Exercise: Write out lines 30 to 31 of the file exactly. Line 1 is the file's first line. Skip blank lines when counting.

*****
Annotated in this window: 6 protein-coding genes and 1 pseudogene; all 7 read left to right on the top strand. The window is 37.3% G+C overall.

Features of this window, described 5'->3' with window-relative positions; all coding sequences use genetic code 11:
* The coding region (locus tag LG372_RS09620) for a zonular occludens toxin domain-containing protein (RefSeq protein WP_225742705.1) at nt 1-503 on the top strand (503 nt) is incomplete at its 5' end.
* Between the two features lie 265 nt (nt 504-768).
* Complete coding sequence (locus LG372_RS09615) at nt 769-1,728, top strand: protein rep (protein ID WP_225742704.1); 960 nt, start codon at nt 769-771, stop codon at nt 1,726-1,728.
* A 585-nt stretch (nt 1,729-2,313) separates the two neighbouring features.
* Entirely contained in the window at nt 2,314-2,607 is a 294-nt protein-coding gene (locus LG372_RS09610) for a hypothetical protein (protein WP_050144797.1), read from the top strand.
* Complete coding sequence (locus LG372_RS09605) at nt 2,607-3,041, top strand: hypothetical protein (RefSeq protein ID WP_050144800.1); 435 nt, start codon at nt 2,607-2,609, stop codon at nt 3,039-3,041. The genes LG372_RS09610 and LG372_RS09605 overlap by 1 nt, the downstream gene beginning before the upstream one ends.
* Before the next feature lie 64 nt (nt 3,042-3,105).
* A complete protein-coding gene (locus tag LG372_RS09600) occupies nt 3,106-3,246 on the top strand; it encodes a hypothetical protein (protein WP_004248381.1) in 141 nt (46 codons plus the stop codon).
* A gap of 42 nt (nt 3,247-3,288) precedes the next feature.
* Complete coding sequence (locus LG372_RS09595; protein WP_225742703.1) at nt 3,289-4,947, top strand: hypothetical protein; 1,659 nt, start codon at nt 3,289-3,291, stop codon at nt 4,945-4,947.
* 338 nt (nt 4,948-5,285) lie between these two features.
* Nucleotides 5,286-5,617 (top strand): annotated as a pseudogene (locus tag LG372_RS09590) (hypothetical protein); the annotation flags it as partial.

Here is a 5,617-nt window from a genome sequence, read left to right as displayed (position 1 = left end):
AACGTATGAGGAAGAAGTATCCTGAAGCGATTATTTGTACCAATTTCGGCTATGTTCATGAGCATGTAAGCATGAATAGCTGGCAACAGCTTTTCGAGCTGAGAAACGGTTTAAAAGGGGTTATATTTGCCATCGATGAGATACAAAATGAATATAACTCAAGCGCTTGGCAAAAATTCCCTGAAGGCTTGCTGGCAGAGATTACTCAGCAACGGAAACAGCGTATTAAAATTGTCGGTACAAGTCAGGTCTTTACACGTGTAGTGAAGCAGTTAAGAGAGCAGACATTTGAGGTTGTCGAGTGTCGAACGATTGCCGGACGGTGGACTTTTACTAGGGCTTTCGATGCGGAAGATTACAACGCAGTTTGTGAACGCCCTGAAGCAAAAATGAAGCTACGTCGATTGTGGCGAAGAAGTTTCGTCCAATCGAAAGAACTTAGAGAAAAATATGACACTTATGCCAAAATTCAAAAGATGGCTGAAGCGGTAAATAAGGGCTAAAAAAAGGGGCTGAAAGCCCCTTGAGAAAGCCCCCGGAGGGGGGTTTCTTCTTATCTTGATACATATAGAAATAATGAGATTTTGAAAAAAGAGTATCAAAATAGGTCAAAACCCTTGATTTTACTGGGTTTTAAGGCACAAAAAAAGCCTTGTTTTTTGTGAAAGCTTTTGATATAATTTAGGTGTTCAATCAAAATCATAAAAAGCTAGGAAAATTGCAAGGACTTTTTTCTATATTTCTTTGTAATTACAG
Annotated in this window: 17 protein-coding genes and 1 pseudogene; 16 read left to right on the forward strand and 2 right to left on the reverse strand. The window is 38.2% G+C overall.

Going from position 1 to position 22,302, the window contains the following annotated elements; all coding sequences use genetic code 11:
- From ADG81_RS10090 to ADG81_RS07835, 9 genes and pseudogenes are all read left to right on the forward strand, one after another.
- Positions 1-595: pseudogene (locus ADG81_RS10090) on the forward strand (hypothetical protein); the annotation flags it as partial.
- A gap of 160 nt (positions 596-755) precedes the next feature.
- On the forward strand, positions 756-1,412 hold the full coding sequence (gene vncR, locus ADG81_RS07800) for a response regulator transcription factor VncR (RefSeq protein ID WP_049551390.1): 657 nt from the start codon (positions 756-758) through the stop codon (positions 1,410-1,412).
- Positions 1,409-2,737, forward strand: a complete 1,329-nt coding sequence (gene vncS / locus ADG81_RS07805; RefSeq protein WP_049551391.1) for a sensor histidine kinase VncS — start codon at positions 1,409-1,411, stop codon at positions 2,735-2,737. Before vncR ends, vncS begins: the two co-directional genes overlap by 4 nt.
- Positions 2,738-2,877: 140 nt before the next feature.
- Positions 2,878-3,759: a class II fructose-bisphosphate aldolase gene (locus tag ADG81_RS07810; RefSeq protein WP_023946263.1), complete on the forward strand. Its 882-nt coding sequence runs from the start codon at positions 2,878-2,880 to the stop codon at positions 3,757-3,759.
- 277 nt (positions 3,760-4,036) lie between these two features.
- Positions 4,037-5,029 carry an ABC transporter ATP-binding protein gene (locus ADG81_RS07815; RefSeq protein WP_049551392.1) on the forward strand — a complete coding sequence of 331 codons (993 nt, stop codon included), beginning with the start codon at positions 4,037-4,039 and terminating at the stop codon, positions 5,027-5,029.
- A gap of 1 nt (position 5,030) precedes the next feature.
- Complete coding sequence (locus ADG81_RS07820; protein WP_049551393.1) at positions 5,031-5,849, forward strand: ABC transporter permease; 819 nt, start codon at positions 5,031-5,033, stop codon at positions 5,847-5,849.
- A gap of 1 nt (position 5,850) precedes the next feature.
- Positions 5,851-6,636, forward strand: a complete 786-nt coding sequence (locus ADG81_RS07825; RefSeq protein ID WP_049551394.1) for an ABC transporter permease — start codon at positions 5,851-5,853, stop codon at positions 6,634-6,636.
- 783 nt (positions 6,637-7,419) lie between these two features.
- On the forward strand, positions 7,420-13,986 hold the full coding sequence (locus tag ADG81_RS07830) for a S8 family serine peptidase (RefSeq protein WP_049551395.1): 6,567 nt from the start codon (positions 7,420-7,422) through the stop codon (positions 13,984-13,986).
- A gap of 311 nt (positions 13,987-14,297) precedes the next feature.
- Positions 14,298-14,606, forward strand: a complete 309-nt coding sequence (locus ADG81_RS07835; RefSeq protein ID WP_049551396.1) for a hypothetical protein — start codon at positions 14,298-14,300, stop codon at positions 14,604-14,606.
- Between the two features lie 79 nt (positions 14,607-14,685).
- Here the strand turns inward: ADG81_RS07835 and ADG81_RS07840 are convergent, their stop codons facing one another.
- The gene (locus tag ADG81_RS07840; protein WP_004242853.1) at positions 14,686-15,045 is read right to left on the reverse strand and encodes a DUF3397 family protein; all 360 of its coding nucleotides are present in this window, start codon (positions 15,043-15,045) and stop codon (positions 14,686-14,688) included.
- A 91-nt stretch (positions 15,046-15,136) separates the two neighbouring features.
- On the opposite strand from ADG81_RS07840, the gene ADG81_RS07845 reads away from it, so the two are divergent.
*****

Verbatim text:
- A gap of 1 nt (position 5,850) precedes the next feature.
- Positions 5,851-6,636, forward strand: a complete 786-nt coding sequence (locus ADG81_RS07825; RefSeq protein ID WP_049551394.1) for an ABC transporter permease — start codon at positions 5,851-5,853, stop codon at positions 6,634-6,636.